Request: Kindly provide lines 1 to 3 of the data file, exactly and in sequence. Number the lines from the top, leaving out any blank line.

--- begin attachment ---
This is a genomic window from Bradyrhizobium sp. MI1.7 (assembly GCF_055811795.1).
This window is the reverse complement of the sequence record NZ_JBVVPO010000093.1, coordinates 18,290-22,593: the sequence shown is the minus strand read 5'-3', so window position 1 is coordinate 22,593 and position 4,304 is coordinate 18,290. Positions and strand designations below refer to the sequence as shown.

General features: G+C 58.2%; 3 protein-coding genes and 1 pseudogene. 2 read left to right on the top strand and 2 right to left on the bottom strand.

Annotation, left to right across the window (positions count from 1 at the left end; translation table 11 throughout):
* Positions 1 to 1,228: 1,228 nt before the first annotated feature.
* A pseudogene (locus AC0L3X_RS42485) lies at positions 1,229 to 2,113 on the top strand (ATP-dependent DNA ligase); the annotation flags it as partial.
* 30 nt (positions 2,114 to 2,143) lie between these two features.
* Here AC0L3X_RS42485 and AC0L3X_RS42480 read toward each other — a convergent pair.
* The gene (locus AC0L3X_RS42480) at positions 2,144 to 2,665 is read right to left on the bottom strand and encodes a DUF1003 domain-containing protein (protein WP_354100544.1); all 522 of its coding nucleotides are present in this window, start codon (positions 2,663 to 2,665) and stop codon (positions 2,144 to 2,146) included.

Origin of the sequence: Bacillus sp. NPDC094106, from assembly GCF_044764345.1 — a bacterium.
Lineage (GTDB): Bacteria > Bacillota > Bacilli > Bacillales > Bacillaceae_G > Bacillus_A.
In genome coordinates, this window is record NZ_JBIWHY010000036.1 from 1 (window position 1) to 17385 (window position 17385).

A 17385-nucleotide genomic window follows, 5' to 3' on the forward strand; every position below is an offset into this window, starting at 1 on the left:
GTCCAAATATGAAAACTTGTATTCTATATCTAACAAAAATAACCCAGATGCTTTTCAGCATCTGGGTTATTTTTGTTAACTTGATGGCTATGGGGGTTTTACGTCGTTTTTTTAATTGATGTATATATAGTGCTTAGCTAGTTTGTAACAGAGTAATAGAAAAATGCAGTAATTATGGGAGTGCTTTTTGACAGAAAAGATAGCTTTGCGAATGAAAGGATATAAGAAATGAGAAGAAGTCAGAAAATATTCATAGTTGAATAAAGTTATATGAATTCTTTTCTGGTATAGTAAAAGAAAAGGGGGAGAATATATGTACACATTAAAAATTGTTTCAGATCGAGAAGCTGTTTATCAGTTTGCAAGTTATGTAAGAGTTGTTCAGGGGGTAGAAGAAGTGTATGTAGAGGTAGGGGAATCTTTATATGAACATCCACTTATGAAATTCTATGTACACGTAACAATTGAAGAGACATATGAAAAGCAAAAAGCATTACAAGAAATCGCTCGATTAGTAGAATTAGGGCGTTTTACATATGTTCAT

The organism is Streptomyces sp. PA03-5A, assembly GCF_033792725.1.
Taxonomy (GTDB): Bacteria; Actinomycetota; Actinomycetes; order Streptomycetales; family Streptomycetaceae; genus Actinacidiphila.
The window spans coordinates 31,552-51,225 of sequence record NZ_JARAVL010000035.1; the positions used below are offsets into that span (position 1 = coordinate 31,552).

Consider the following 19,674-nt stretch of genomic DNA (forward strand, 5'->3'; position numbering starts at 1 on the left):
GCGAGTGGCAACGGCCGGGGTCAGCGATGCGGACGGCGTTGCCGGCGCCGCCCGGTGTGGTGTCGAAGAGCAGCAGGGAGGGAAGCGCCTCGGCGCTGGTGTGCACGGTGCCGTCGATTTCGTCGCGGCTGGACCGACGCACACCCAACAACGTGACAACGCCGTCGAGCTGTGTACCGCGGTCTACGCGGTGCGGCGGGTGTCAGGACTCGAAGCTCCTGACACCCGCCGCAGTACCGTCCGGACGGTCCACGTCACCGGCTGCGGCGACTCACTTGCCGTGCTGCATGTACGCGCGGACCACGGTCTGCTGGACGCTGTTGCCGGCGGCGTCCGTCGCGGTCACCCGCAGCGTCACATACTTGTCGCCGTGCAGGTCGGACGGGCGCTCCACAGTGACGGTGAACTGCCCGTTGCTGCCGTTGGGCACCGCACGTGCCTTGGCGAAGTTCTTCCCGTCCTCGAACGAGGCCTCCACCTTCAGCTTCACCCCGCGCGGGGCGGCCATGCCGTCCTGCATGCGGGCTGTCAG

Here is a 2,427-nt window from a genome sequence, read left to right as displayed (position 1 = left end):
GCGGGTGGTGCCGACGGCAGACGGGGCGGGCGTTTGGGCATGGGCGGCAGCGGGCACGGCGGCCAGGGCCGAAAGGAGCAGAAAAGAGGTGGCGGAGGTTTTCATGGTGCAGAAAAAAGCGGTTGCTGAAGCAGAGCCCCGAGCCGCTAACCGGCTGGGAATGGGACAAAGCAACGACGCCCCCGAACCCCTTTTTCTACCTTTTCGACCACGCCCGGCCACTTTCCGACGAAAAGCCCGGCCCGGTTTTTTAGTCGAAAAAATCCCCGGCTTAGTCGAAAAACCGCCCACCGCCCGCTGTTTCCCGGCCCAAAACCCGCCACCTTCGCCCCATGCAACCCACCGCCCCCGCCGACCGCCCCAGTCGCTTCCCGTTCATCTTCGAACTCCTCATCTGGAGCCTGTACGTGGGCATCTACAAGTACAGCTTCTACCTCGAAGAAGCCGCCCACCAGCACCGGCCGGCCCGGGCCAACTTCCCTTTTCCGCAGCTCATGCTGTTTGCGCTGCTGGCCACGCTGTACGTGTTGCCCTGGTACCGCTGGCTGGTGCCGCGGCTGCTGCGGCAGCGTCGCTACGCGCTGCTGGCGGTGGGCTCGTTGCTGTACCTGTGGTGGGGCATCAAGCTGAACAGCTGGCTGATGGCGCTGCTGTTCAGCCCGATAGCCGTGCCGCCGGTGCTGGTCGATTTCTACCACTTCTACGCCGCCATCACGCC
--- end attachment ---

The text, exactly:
This is a genomic window from Bradyrhizobium sp. MI1.7 (assembly GCF_055811795.1).
This window is the reverse complement of the sequence record NZ_JBVVPO010000093.1, coordinates 18,290-22,593: the sequence shown is the minus strand read 5'-3', so window position 1 is coordinate 22,593 and position 4,304 is coordinate 18,290. Positions and strand designations below refer to the sequence as shown.

General features: G+C 58.2%; 3 protein-coding genes and 1 pseudogene. 2 read left to right on the top strand and 2 right to left on the bottom strand.